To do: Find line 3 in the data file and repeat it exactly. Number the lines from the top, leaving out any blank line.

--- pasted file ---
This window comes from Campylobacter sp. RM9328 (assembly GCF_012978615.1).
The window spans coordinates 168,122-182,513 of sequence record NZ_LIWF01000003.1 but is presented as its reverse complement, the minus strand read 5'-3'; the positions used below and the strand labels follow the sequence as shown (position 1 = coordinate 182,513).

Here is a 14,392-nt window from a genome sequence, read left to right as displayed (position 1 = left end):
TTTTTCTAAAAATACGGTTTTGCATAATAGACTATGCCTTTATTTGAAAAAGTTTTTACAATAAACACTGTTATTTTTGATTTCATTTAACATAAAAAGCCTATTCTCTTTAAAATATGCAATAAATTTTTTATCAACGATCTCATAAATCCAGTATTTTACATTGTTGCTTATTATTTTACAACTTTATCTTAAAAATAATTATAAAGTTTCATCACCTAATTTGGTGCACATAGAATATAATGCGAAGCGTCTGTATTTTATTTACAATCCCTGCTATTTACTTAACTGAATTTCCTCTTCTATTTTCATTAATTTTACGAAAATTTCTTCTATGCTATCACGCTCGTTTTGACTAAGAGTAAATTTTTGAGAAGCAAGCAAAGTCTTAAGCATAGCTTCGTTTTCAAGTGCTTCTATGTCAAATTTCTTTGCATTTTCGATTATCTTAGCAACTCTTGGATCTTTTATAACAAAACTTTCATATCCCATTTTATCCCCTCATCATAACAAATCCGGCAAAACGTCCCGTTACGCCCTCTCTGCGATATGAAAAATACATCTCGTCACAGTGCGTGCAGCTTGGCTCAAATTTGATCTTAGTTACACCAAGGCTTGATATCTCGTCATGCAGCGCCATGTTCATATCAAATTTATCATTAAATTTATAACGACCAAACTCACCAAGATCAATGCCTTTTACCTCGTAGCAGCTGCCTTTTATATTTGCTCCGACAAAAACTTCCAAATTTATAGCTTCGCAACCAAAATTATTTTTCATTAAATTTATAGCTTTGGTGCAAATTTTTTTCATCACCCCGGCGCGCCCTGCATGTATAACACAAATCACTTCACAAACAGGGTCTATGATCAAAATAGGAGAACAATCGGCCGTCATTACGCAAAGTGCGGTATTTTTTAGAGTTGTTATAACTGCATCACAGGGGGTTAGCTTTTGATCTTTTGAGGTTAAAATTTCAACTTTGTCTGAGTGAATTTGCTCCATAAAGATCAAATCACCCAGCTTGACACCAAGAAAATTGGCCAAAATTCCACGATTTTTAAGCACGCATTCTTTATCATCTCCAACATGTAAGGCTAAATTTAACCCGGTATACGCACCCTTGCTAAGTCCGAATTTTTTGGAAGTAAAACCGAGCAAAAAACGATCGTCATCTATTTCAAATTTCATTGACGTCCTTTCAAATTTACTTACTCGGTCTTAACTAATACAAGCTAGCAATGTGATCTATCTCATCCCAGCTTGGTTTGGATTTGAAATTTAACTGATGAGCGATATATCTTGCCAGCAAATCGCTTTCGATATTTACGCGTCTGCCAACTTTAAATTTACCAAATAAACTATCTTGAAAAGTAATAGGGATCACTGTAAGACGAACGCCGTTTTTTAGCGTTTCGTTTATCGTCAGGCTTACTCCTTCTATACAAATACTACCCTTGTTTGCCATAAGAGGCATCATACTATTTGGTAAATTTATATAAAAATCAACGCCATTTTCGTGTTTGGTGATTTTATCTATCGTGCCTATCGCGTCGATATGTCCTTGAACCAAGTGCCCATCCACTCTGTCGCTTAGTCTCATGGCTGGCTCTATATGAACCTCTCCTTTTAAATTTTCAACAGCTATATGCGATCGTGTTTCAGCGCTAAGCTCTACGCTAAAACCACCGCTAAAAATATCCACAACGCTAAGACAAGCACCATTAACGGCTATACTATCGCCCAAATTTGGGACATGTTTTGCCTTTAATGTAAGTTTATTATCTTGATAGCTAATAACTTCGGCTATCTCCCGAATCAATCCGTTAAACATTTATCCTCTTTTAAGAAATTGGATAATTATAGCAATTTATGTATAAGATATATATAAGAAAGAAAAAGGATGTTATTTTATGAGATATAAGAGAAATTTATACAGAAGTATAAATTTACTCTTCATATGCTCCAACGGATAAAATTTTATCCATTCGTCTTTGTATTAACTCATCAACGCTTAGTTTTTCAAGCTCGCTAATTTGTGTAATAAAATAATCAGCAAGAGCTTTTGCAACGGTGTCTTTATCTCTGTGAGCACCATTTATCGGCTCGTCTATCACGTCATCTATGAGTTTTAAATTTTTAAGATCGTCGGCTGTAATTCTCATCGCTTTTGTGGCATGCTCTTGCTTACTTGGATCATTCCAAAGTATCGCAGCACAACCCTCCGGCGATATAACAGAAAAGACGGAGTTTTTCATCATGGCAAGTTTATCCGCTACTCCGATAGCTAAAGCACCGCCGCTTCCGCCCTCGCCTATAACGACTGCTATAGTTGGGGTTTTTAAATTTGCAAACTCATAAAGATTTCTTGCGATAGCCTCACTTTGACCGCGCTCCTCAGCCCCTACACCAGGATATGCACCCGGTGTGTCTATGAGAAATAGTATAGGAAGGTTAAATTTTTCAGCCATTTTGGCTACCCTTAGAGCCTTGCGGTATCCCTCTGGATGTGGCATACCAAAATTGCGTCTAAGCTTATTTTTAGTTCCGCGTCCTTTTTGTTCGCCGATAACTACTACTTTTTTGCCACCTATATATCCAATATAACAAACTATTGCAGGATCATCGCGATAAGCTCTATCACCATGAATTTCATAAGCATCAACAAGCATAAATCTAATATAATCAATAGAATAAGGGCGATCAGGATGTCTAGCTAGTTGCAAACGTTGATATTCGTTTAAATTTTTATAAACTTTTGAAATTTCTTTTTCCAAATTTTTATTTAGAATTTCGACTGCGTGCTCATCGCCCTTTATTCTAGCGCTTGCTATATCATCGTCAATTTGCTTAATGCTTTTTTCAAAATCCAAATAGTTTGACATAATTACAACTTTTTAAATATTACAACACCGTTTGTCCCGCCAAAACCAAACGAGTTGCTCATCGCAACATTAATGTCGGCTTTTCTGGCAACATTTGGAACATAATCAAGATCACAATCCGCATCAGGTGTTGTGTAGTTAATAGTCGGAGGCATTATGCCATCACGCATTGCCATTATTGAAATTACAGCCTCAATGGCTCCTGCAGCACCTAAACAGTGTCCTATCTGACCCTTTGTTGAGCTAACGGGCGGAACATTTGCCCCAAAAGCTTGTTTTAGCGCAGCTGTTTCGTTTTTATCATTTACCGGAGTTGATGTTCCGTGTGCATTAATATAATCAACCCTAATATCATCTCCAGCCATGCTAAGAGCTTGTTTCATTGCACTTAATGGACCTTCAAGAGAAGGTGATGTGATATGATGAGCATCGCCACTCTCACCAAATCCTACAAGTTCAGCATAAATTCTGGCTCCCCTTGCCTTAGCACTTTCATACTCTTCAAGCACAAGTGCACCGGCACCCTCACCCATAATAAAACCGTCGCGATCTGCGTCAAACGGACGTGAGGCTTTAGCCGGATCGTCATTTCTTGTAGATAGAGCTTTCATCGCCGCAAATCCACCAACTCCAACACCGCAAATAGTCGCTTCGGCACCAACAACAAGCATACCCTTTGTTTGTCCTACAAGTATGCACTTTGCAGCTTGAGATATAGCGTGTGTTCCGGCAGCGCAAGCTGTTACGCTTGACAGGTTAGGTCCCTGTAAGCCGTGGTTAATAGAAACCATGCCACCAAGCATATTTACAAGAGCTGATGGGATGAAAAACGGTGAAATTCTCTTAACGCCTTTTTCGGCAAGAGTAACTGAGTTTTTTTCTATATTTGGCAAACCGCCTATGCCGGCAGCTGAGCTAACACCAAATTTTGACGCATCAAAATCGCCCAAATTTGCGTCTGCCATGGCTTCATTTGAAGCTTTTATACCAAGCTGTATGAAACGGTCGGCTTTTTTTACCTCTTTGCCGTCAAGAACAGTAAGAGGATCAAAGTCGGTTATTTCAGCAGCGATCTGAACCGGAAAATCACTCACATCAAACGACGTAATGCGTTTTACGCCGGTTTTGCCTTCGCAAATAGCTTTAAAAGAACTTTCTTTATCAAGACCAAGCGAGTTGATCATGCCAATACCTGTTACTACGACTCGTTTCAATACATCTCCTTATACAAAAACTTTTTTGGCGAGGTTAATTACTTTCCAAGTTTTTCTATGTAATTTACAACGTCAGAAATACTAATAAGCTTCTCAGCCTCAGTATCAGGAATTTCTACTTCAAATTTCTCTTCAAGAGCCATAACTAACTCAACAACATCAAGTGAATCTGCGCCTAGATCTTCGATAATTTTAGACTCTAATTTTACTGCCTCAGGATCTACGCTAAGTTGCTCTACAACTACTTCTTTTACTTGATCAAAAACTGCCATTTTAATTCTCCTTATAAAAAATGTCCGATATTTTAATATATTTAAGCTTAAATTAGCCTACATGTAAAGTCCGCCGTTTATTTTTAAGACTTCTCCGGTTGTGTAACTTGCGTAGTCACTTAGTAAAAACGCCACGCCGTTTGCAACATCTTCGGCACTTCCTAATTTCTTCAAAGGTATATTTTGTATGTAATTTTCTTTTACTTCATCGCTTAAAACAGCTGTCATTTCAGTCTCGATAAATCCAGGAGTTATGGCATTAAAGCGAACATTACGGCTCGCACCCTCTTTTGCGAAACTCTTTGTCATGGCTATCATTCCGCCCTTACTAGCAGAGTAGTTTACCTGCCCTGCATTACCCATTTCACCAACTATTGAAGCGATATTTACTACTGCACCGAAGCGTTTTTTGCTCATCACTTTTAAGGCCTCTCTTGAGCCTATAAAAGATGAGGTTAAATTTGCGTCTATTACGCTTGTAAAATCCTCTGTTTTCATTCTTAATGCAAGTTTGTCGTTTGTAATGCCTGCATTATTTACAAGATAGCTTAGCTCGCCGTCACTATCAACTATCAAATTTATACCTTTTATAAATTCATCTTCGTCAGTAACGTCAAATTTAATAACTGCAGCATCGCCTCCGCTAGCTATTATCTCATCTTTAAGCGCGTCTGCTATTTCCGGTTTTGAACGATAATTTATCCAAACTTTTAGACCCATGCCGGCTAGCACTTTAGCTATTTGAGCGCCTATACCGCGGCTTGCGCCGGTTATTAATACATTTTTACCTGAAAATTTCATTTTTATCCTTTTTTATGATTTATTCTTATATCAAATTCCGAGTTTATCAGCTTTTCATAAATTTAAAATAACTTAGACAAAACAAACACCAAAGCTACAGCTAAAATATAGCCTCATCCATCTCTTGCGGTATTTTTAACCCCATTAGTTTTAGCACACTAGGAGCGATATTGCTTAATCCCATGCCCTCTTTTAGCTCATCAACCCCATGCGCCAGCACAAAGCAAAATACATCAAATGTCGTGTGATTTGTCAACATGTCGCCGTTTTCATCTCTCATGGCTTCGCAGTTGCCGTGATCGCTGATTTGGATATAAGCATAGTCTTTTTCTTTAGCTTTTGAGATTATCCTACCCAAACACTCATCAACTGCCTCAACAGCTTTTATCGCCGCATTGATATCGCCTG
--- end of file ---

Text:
Here is a 14,392-nt window from a genome sequence, read left to right as displayed (position 1 = left end):